Secondhand smoke linked to Type 2 diabetes

“More effort needs to be made to reduce exposure of individuals to secondhand smoke,” says study co-author Friedman.

By ENDOCRINE SOCIETY
June 30, 2012 00:40
2 minute read.
A MAN smokes in Duesseldorf

Man smoking 370. (photo credit: Ina Fassbender/Reuters)

 
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Adults who are exposed to secondhand smoke have higher rates of obesity and Type 2 diabetes than do nonsmokers without environmental exposure to tobacco smoke, a new study shows. The results will be presented Sunday at The Endocrine Society’s 94th Annual Meeting in Houston.

“More effort needs to be made to reduce exposure of individuals to secondhand smoke,” said study co-author Theodore C. Friedman, MD, PhD, chairman of the Department of Internal Medicine at Charles R. Drew University, Los Angeles.

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Studies have shown an association between cigarette smoking and an increased rate of Type 2 diabetes despite the fact that most smokers are leaner than nonsmokers and obesity is a risk factor for Type 2 diabetes. Although some studies have suggested a relationship between Type 2 diabetes and passive, or secondhand, smoking, Friedman said these studies have not verified exposure to secondhand smoke through serum (blood) levels of cotinine. Cotinine is a metabolite of nicotine, and serum cotinine measures a person’s exposure to tobacco smoke.

In their current study, Friedman and his fellow researchers used serum cotinine levels to verify passive smoking. They examined data from more than 6,300 adults who participated from 2001 to 2006 in the National Health and Nutrition Examination Survey (NHANES), a nationally representative sample of the U.S. population.

The investigators defined current smokers, which made up 25 percent of the sample, as survey participants who reported that they smoke cigarettes and who had a measured serum cotinine level greater than 3 nanograms per milliliter (ng/mL). Nonsmokers (41 percent of the sample) were those who answered “no” to the question “Do you smoke cigarettes?” and who had a cotinine level below 0.05 ng/mL. Participants who answered “no” to this question but whose cotinine level was above 0.05 ng/mL were defined as secondhand “smokers” (34 percent).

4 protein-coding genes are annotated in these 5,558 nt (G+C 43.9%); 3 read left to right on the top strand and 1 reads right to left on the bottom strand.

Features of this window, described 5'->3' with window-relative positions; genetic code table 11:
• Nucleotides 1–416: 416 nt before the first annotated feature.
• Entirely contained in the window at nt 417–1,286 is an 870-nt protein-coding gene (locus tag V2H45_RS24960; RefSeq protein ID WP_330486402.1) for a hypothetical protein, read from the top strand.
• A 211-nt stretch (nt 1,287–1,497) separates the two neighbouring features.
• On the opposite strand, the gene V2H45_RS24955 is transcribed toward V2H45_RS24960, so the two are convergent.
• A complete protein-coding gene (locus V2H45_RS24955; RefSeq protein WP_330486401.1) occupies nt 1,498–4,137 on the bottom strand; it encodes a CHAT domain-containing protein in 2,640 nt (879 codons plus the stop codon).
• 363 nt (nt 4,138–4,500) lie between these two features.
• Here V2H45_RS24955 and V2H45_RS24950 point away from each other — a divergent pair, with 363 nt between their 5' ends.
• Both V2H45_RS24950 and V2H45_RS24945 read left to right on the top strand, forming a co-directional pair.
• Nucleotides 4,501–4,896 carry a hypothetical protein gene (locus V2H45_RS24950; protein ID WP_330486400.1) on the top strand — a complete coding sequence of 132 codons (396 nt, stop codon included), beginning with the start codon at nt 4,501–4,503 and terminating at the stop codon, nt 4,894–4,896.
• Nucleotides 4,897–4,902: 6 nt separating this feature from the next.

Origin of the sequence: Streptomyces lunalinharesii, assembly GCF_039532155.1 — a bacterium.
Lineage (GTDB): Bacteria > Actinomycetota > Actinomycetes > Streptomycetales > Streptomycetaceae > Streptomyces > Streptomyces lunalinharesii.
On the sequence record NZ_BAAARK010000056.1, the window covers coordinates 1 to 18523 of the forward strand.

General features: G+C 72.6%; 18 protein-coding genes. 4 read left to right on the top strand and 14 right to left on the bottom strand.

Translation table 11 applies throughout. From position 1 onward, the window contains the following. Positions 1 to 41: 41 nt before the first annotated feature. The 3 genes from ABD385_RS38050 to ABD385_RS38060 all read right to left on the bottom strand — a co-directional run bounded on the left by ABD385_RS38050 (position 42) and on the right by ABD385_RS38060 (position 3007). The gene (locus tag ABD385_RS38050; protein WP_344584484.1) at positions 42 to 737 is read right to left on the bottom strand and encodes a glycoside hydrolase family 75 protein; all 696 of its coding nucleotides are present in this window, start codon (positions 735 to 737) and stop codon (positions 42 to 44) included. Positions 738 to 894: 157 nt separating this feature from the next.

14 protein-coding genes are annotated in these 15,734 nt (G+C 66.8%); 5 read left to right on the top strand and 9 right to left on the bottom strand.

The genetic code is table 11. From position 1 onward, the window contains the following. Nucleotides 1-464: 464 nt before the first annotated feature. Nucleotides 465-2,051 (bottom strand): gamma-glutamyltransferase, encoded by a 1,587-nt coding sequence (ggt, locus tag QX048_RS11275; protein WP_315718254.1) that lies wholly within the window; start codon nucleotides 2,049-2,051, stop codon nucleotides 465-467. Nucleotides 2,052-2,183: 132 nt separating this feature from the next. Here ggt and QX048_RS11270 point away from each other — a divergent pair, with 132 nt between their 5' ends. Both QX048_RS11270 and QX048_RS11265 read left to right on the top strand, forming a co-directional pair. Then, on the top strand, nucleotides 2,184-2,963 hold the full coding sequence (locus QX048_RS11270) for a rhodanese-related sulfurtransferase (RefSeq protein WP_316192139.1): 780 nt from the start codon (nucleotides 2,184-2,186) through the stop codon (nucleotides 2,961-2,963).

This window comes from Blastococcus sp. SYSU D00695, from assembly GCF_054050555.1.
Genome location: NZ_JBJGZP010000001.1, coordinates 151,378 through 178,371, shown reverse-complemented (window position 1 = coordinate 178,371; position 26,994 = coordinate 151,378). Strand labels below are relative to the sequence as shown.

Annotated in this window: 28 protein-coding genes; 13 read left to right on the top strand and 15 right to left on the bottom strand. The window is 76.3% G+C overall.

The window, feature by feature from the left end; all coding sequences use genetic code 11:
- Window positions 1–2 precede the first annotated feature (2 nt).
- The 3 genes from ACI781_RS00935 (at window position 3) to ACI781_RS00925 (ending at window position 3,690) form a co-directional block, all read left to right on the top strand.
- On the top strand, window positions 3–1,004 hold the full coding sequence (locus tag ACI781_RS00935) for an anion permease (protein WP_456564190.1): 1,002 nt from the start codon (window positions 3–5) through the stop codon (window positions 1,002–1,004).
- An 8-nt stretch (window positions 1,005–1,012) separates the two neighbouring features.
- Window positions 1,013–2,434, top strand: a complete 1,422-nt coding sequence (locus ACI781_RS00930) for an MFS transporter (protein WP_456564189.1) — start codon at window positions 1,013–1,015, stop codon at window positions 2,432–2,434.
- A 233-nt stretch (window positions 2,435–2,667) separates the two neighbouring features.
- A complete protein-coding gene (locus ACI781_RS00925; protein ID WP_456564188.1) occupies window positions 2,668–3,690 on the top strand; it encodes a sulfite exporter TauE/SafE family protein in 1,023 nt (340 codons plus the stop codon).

In analyzing these groups, the researchers controlled for age, sex, race, alcohol consumption and physical activity. They found that, compared with nonsmokers, secondhand smokers had a higher measure of insulin resistance, a condition that can lead to Type 2 diabetes; higher levels of fasting blood glucose, or blood sugar; and a higher hemoglobin A1c, a measure of blood sugar control over the past three months.

Secondhand smokers also had a higher rate of Type 2 diabetes, as defined by a hemoglobin A1c greater than 6.5 percent. Secondhand smokers had a similar rate of diabetes to that of current smokers, according to Friedman.



Secondhand smokers also had a higher body mass index (BMI), a measure of body fat, compared with nonsmokers, Friedman reported. Current smokers had a lower BMI than nonsmokers but a higher hemoglobin A1c. When the researchers controlled for BMI, they found that secondhand smokers and current smokers still had a higher hemoglobin A1c than did nonsmokers.

“This finding shows that the association between secondhand smoke and Type 2 diabetes was not due to obesity,” Friedman said. “More studies are needed to show whether secondhand smoke is a cause of diabetes.”

This article was first published at www.newswise.com

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